Naturally, the time for inspections and maintenance will vary depending on the specific asset in question. What organisations often do is implement trigger-based events to signal when maintenance needs to be carried out.
For instance, you know that your car needs to be serviced either after reaching a certain mileage or after a certain distance has been driven. The same is true for your machines and equipment. Each one has its own lifespan and warranty, and as such, each one needs to be maintained at different intervals.
CMMS software is perfect for keeping track of these maintenance tasks because when they receive a trigger, they will notify the maintenance manager of the event in question, enabling them to take timely action to maintain the asset before it breaks down.
4. Provide implementation training
As a maintenance manager who is responsible for preventive maintenance planning, there will be a lot of information and data that you will be confronted with. From priority goals to using a CMMS system, this can become a daunting task.
However, if you find this task challenging, you should not assume that your team will not feel that way either. This is why it is essential to ensure that your maintenance crew is well-trained to implement preventative maintenance tasks according to priorities, goals and clear instructions.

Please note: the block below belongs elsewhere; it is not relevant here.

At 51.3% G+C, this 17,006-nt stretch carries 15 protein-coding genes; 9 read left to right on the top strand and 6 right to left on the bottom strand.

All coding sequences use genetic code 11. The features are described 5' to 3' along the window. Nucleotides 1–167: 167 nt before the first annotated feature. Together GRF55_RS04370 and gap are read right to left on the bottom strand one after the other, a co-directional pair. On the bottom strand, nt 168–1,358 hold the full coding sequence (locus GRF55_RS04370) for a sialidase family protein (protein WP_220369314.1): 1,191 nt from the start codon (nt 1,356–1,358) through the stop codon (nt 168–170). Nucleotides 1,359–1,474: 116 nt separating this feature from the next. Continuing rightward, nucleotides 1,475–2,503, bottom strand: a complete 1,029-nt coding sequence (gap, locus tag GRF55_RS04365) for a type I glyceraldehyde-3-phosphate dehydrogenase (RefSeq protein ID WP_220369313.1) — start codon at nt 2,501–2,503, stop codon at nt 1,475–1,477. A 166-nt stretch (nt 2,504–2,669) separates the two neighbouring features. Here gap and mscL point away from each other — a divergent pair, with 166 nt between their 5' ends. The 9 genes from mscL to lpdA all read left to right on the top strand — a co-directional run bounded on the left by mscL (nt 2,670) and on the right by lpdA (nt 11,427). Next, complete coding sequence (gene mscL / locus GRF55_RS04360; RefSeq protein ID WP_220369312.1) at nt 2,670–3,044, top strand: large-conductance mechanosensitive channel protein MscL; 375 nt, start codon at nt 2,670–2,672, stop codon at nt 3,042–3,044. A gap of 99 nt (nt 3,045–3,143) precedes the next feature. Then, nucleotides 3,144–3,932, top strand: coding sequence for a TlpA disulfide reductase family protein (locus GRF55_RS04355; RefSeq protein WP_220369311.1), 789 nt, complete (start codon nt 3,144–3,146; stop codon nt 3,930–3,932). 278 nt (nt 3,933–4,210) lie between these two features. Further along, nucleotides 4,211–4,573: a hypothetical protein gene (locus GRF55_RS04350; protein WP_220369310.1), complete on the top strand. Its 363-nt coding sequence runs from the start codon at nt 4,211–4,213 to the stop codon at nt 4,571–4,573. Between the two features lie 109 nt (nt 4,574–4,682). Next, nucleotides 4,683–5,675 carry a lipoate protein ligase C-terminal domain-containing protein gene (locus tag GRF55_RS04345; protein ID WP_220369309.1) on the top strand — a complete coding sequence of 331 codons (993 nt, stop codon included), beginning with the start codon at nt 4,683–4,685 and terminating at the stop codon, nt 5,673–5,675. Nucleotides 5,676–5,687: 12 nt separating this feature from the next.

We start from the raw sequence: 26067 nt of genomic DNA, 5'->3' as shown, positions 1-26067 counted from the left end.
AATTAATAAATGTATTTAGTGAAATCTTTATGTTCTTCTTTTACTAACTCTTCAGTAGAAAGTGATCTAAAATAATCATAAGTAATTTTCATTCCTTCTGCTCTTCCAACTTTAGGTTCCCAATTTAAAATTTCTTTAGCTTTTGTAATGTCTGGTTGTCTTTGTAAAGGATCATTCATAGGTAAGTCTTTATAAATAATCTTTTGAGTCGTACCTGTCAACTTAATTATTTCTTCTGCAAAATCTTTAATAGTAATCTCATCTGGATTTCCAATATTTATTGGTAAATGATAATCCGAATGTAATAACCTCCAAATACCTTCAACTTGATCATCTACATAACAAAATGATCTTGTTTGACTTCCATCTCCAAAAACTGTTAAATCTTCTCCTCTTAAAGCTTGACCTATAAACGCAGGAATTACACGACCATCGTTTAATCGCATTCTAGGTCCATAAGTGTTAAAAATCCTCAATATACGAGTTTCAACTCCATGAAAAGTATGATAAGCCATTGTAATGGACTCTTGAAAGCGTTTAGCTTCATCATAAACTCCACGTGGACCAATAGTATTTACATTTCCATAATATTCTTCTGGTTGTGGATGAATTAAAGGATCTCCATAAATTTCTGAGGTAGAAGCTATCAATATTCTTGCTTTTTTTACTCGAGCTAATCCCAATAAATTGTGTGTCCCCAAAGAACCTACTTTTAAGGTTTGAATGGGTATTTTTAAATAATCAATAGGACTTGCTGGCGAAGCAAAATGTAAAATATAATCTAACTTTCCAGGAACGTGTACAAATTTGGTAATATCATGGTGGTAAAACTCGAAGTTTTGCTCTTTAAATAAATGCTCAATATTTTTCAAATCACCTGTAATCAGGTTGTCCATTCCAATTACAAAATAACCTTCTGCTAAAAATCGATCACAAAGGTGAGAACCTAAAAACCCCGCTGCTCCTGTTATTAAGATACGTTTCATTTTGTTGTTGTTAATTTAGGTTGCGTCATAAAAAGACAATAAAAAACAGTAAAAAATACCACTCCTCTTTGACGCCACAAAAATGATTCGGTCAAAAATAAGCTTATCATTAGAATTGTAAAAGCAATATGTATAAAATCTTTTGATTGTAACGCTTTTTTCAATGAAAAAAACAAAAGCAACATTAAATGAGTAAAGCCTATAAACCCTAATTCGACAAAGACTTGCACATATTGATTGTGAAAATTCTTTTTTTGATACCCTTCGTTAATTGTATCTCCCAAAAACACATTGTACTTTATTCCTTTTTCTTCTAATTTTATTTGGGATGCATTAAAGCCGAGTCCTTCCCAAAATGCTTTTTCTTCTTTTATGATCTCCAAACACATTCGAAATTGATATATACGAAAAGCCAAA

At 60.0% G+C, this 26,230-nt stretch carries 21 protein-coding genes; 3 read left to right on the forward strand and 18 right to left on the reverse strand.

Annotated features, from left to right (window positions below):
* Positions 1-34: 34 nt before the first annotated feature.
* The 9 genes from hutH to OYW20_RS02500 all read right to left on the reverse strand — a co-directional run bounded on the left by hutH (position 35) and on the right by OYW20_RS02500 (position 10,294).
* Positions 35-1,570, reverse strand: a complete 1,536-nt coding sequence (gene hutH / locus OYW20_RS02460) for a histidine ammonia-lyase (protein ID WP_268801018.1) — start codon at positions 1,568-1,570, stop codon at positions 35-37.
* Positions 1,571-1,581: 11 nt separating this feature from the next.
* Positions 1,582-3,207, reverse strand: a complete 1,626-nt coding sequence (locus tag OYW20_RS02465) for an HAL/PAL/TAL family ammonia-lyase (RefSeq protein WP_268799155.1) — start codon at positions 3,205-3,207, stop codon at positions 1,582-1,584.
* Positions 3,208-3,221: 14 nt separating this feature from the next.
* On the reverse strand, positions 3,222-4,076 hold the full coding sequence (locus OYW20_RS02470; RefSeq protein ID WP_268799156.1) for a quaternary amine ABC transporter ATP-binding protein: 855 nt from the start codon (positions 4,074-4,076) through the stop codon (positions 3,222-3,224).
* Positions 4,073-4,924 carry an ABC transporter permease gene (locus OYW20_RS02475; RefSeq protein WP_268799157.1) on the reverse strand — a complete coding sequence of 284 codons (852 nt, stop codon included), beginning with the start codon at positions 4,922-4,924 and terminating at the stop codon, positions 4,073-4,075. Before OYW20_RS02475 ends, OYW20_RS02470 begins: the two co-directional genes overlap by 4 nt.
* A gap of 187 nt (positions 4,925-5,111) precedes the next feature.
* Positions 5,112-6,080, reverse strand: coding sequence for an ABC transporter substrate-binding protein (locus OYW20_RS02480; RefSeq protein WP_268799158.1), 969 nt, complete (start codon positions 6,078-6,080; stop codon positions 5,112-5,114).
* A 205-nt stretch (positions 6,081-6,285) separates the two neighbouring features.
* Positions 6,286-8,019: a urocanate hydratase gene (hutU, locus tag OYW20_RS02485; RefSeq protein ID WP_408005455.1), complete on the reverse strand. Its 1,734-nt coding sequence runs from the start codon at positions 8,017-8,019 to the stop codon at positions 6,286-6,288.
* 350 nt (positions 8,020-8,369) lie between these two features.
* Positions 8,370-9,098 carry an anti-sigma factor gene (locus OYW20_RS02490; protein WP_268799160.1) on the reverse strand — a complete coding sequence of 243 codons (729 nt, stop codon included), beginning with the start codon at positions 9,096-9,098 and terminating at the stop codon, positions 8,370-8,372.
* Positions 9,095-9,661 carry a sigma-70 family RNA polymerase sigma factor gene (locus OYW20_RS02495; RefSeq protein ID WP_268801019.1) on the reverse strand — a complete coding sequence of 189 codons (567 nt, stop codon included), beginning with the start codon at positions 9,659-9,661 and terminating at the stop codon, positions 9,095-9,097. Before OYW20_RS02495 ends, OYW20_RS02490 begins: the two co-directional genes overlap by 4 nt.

They need to be connected to your CMMS software and know how to receive and update work orders. They also need to have best practices in mind when carrying out a maintenance task so that your organisation can enjoy the benefits of equipment that runs like a well-oiled operation.
5. Create a preventive maintenance checklist
To cross your “t’s” and dot your “i’s”, you should also create a preventive maintenance checklist. This means that every technician operating on a given task has a checklist of items to check off the list once they start working on a task and as they finish working on it, too. This checklist is a way of double-checking that nothing has been left unattended or unaccounted for and that there are no gaps in the work carried out.
Your checklist will help you track key performance indicators (KPIs), such as mean time to repair, planned maintenance percentage and mean time between failures. What you should also do as a best practice is compare these metrics to your predetermined priority goals that you established at the outset of the process.
6. Monitor and make adjustments
Whether you use a preventive maintenance plan template or you create your own custom plan, it’s essential to remember that your work is never finished.
You will be in a continuous feedback loop through which you monitor your progress, use data to drive improvements and decisions as well as make adjustments and tweaks where necessary based on maintenance history metrics.
This will ensure that your manufacturing facility’s preventive maintenance operations are smooth and optimised for the benefit of the entire organisation.
This process, when your team performs maintenance and carries out preventive maintenance work, will involve constant fine-tuning and the involvement of all stakeholders because both your technicians and upper management need to be aware of any changes taking place so that they can react accordingly.